Cochrane Theatre, London WC1
Opened 3 October, 1994

Pre-publicity for Resurrections has marketed its author 'Biyi Bandele-Thomas astutely, as a man who gave up the lucrative job of running an illegal gambling operation in Nigeria at the age of 16 to go to university and become a writer. It was an art-conquers-all story tailor-made for the broadsheets, the perfect hype.

However, cynicism of this kind is dashed on encountering his work itself. The fact is that Bandele-Thomas is an astounding storyteller, in both senses of the phrase. He is a teller of astounding stories. The world of Resurrections is an exaggerated version of contemporary Nigeria, in which a drug baron (who clothes himself in euphemism, insisting that he is an enterprising businessman who has spotted a gap in the market for "commodities") can use both senior contacts in the corrupt military government and simple bribery to sue for his acquittal on a capital charge. Negotiations between his counsel and the over-dignified judge are conducted in a haze of poetic circumlocution, in chambers where the very writing-desk is alive, resting on the head of a mute menial. One of the characters describes the story he himself inhabits as "Kafka on speed", which isn't too far from the truth.

Here, too, the dead routinely return to the living to offer advice, smooth their journey into the next world or even to rewrite history. These ghosts carry no air of the extraordinary about them, but are simply an intrinsic part of the fabric of things. Bandele-Thomas has fashioned a West African counterpart to the creations of the Latin American magic-realists.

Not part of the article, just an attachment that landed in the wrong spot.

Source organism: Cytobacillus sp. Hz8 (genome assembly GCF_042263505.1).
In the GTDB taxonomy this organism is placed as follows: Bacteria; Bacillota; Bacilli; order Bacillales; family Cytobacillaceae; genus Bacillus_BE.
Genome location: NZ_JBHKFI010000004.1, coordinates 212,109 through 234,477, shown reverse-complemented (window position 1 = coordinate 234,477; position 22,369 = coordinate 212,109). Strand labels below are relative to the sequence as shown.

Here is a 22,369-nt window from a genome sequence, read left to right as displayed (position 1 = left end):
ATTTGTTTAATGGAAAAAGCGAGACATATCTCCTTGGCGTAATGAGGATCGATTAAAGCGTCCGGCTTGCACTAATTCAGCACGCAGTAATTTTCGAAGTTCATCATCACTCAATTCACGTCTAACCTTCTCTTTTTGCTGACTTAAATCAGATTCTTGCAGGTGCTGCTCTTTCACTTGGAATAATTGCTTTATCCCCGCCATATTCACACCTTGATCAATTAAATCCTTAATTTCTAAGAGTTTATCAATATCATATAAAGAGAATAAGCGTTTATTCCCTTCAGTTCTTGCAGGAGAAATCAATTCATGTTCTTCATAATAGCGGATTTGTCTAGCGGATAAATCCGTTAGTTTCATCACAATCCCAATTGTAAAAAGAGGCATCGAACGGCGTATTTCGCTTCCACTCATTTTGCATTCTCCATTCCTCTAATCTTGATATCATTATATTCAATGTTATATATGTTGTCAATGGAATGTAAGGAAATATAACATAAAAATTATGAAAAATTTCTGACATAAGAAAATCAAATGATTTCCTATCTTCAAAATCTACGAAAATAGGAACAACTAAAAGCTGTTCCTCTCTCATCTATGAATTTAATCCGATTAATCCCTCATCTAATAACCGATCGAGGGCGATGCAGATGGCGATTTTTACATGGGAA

He is also an astounding teller of stories. The impulse to weave tales seems stronger than the desire to ensure that their fabric is smooth: he possesses a fantastic ear for individual phrases, and an enviably fertile imagination through which his narratives twine, but as the play progresses from one episode to the next there is not infrequently a palpable clunk as his dramatic locomotive crosses the points. So compulsive is this urge that on the conclusion of the main story he cannot resist the temptation to keep the tale going somehow, anyhow; he tacks on an even more fantastic coda in a future to which his characters return in different guises. Yet the mark of a true storyteller is that the listeners ignore such roughnesses because we want above all to know what happens next, or how it happens.

In Yvonne Brewster's production, it happens with startling visual opulence. The judge's throne is periodically flown up to hover above the rest of the action; chilling, vulture-headed, stilt-walking figures stalk the proceedings when the smell of death hangs in the air; more ridiculously, a ghost arrives onstage on a bicycle.

Ben Thomas as the principled criminal Baba BB has all the implausible dignity of a Charlton Heston; his underling Santana the storyteller within the play is, in Colin McFarlane's performance, a beguiling mixture of inarticulate deference toward BB and confident fabulation toward the audience. A less fantastic show would be stolen by Don Warrington's Judge Bassey, the worm who finally turns; here he is scarcely more outré than those around him.

Bandele-Thomas' play Two Horsemen returns to the Gate next month, and his film Bad Boys will soon be screened by the BBC; stories keep spilling from him, and judging by Resurrections the outpourings from his wellspring are both flavoursome and refreshing.

Written for the Financial Times.

Copyright © Ian Shuttleworth; all rights reserved.

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